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RECENT NEWS OF possible demise of the National Endowment for the Arts, the National Endowment for the Humanities and the Corporation for Public Broadcasting got me thinking about Bonwit Teller’s Art Deco, the Metropolitan Museum of Art, Trump Tower, and collateral damage to the Polish Brigade and truth.
Bonwit Teller & Company was a high-end women’s emporium with roots tracing back to 1895 and a flagship store in Manhattan occupied by the company since 1930. Like other Manhattan sights, for example, the Chrysler Building, Bonwit Teller’s Fifth Avenue and Fifty-sixth Street location was renowned as an example of Art Deco architecture.
Alas, Bonwit Teller wasn’t the only department chain to suffer from business ails and changes of ownership. Allied Stores Corporation (Brooks Brothers, one of its eventual emporia) acquired Bonwit Teller in 1979. Within a year, a fellow named Donald Trump bought the flagship Art Deco building, and had it demolished to erect Trump Tower.
At first, the Trump Organization promised the building’s Art Deco artifacts to New York City’s Metropolitan Museum of Art. However, it didn’t turn out that way, as described in “A Short History of the Trump Family”, by Sidney Blumenthal, in the London Review of Books, February 16, 2017.
Instead of preserving the 20 x 30 ft. nickel grillwork and 15-ft. tall Art Deco figures, the workers were told to destroy them. According to Wikipedia, Mayor Ed Koch’s office lodged a complaint in 1980, saying Trump failed at his “moral responsibility to consider the interests of the people of the city.” Even Trump Tower architect Der Scutt “was outraged by the destruction, having initially hoped to incorporate the goddess sculptures into the new building’s lobby design.”
The London Review of Books cites John Barron, identified as a Trump PR rep, telling The New York Times that the artifacts’ preservation would have cost more than $500,000. The LRB says the same publicity man called himself ‘Donald Baron’ to the Associated Press.
Within days, another PR release admitted that preservation costs were actually estimated at $32,000. And in time John Barron and Donald Baron were identified as Donald Trump himself.
Part of the demolition crew came to be known as the Polish Brigade, comprised of immigrants, many working illegally and without full pay. During the 2016 Republican debates, Marco Rubio cited this matter, to which Trump responded, “He brings up something from 30 years ago. It worked out very well. Everybody was happy.”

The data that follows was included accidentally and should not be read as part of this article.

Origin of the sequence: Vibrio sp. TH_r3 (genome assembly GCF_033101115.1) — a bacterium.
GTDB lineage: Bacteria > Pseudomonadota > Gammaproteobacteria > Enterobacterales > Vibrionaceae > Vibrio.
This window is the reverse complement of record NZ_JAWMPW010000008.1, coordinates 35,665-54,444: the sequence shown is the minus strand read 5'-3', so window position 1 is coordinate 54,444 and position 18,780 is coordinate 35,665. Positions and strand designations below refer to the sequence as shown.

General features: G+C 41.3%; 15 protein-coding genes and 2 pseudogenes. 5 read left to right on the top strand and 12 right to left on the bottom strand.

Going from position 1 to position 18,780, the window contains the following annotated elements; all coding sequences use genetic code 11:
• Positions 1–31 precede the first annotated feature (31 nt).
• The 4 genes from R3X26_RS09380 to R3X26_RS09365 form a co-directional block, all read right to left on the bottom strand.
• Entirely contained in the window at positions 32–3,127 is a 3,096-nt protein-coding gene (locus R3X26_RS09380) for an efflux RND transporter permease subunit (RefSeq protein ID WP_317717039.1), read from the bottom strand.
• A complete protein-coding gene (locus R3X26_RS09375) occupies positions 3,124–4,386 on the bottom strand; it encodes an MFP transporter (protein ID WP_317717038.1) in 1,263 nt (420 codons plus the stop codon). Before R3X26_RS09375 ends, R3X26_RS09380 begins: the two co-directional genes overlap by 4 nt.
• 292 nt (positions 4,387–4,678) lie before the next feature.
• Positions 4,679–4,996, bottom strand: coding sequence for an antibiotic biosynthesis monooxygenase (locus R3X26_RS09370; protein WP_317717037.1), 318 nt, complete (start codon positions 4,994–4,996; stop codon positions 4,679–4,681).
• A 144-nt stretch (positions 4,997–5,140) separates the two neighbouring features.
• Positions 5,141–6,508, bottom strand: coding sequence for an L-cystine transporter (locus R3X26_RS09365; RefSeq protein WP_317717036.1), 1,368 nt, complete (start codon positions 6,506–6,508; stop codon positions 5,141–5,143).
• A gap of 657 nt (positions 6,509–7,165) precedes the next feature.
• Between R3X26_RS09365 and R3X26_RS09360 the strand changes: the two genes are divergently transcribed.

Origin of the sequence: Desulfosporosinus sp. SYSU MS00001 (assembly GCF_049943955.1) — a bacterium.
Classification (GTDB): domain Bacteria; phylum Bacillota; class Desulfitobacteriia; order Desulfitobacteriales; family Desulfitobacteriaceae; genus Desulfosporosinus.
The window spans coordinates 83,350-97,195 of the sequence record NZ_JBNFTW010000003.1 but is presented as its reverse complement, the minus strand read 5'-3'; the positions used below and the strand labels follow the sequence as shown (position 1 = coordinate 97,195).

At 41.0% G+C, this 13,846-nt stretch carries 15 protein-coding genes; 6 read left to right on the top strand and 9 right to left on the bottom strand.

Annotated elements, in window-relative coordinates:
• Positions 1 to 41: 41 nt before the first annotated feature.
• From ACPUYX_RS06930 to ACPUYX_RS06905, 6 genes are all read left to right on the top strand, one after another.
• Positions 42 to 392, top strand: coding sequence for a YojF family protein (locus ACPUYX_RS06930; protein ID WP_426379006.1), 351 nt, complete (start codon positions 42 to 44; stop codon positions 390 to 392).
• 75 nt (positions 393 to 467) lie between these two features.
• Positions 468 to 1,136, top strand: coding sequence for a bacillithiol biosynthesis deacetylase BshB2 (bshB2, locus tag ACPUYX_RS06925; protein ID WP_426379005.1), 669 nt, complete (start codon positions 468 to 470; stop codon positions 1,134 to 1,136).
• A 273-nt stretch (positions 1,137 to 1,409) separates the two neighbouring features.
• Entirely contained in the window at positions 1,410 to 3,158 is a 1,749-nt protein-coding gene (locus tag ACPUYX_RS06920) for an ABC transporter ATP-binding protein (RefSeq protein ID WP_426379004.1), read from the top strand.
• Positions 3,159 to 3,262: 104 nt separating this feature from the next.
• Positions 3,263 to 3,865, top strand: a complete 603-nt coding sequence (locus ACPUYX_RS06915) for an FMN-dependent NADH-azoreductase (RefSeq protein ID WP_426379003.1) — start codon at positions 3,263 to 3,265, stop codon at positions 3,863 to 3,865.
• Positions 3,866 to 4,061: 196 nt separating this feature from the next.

As detailed by NBC News, February 26, 2016, I doubt that ”everybody” would have been the appropriate term. In particular, the Polish Brigade got stiffed.
These workers were identifiable at the site as being without hardhats, gloves or other safety gear. Kazimierz “Mike” Sosnowski, one of them with a green card, was quoted as saying, “Week after week, no check.”
In the summer of 1980, Trump fired the Polish Brigade, “meaning they were deprived of wages and benefits,” according to the London Review of Books article. Added the LRB, “The U.S. Labor Department filed suit against him, a federal judge found him guilty of fraud, noting that his testimony was not credible, and eventually he paid a fine in a sealed agreement.”
Indeed, matters were more complex. According to the NBC News item, the Labor Department sued Trump’s contractor for wage and hour violations. In 1984, the federal court hit him with a $570,000 judgment.
At the same time, dissident union members sued Trump and the contractor over the bilked pension fund. Noted NBC News, “The suit became one of the longest in the history of the federal court in the Southern District of New York. During the 1990 trial, several witnesses testified that they had spoken to Trump about the trouble on the job.”
In 1991, the federal district court sided with union plaintiffs and found there was a conspiracy to deprive pension funds of hundreds of thousands of dollars. Trump took this to an appellate court, which overruled and ordered new proceedings.
As the London Review of Books noted, this lawsuit was eventually settled for an undisclosed sum—none of which ever got to the Polish Brigade.
And what of the Art Deco grillwork and figures? The LRB cites a Vanity Fair interview with Trump: “Who cares? Let’s say that I had given that junk to the Met. They would have just put them in their basement. I’ll never have the goodwill of the Establishment, the tastemakers of New York. Do you think, if I failed, these guys in New York would be unhappy? They would be thrilled! Because they have never tried anything on the scale that I am trying things in this city. I don’t care about their goodwill.”
Might this less than satisfying experience help save the National Endowment for the Arts, the National Endowment for the Humanities and the Corporation for Public Broadcasting? ds
© Dennis Simanaitis, SimanaitisSays.com, 2017